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For most people, sciatica responds well to self-care measures. You'll heal more quickly if you continue with your usual activities but avoid what may have triggered the pain in the first place. Although resting for a day or so may provide some relief, prolonged bed rest isn't a good idea. In the long run, inactivity will make your symptoms worse.

Here are conservative measures that you can take or that your doctor may suggest:

  • Cold packs. Initially, your doctor may suggest using cold packs to reduce inflammation and relieve discomfort. Wrap an ice pack or a package of frozen peas in a clean towel and apply to the painful areas for 15 to 20 minutes at least four times a day.

  •  Hot packs. After 48 hours, apply heat to the areas that hurt. Use warm packs, a heat lamp or a heating pad on the lowest setting. If you continue to have pain, try alternating warm and cold packs.

  • Stretching. Initially, passive stretching exercises can help you feel better and may relieve compression, but avoid jerking, bouncing or twisting.

  • Over-the-counter medications. Pain relievers (analgesics) fall into two categories — those that reduce pain and inflammation and those that only treat pain. Nonsteroidal anti-inflammatory drugs (NSAIDs) such as aspirin and ibuprofen (Motrin, Advil, others) which help alleviate both discomfort and inflammation, are the most helpful for sciatica. Although they can provide real relief, NSAIDs have a "ceiling effect" — that is, there's a limit to how much pain they can control. If you have moderate to severe pain, exceeding the recommended dosage won't provide additional benefits. What's more, NSAIDS can cause side effects such as nausea, stomach bleeding or ulcers. If you take these medications, talk to your doctor so that you can be monitored for problems. In addition, periodically re-evaluate whether you still need NSAIDs. Exercise, stretching, massage and other nondrug treatments can often provide the same benefits without side effects.

  • Prescription drugs. In some cases, your doctor may prescribe an anti-inflammatory medication along with a muscle relaxant. Tricyclic antidepressants, such as nortriptyline (Aventyl, Pamelor) or amitriptyline (Elavil) and anticonvulsant drugs, such as gabapentin (Neurontin), also may be prescribed for chronic pain. They may help by blocking pain messages to the brain or by enhancing the production of endorphins, your body's natural painkillers.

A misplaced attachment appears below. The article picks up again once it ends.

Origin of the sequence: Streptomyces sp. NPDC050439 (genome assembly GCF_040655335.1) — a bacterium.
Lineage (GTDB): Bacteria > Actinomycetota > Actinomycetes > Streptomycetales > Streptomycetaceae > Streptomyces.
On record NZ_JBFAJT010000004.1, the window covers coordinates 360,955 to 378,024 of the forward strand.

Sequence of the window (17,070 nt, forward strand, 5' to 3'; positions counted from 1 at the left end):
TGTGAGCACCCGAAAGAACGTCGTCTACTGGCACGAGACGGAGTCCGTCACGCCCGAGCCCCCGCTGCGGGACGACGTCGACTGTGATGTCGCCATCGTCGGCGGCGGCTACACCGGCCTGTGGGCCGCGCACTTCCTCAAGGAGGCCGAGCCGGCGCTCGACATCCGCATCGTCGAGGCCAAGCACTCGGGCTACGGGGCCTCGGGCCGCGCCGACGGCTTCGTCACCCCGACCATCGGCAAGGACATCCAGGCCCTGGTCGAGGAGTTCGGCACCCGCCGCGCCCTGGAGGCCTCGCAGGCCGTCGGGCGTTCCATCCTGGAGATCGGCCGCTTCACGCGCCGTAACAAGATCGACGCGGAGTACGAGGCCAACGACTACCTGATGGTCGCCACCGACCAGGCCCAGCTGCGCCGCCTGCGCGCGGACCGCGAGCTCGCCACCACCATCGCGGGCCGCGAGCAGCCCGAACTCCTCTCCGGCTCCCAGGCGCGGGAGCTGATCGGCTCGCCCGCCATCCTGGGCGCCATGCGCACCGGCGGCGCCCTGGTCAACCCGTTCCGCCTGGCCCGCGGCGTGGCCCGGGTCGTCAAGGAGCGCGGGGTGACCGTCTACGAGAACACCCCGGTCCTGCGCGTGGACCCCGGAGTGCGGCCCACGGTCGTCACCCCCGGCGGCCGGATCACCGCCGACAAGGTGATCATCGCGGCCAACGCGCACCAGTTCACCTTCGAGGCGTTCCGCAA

• Physical therapy. If you have a herniated disk, physical therapy can play a vital role in your recovery. Once acute pain improves, your doctor or a physical therapist can design a rehabilitation program to help prevent recurrent injuries. Rehabilitation typically includes exercises to help correct your posture, strengthen the muscles supporting your back and improve your flexibility. Your doctor will have you start physical therapy, exercise or both as early as possible. It's the cornerstone of your treatment program and should become part of your permanent routine at home.

  • Regular exercise. It may seem counterintuitive to exercise when you're in pain, but the fact is that regular exercise is one of the best ways to combat chronic discomfort. Exercise prompts your body to release endorphins — chemicals that prevent pain signals from reaching your brain. Endorphins also help alleviate anxiety and depression, conditions that can make your pain more difficult to control. What's more, combining aerobics with strength training and exercises that maintain or improve flexibility can help prevent age-related degenerative changes in your back. If you're new to exercise, start out slowly and progress to at least 30 minutes most days. To prevent injury, consider learning proper weight lifting techniques from a certified personal trainer, fitness specialist or physical therapist.

When conservative measures don't alleviate your pain within a few months, one of the following may be an option:

  • Epidural steroid injections. In some cases, your doctor may inject a corticosteroid medication into the affected area. Corticosteroids mimic the effects of the hormones cortisone and hydrocortisone, which are made by the outer layer (cortex) of your adrenal glands. When prescribed in doses that exceed your natural levels, corticosteroids suppress inflammation, thereby relieving pressure and pain. Their usefulness in treating sciatica is a matter of debate, however, and they seem most effective when used in conjunction with a rehabilitation program. In addition, corticosteroids can cause serious side effects, so the number of injections you can receive is limited — usually no more than three in one year.

  • Surgery. This is usually reserved for times when the compressed nerve causes significant weakness or you have pain that gets progressively worse or doesn't improve with other therapies. Surgery is most often performed to remove a portion of a herniated disk that's pressing on a nerve, a procedure called diskectomy. Ideally, most of the disk is left intact to preserve as much of the normal anatomy as possible. Sometimes a surgeon will perform this operation through a small incision while looking through a microscope (microdiskectomy). Success rates of standard diskectomy and microdiskectomy are about equal, but you're likely to have less pain and to recover more quickly with microdiskectomy. Possible complications for either type of disk surgery include bleeding, infection, injury to the nerves or spinal cord, scarring and the risks of anesthesia. What's more, although you may experience immediate results from disk surgery, it doesn't stop degenerative changes and your pain may recur in time.


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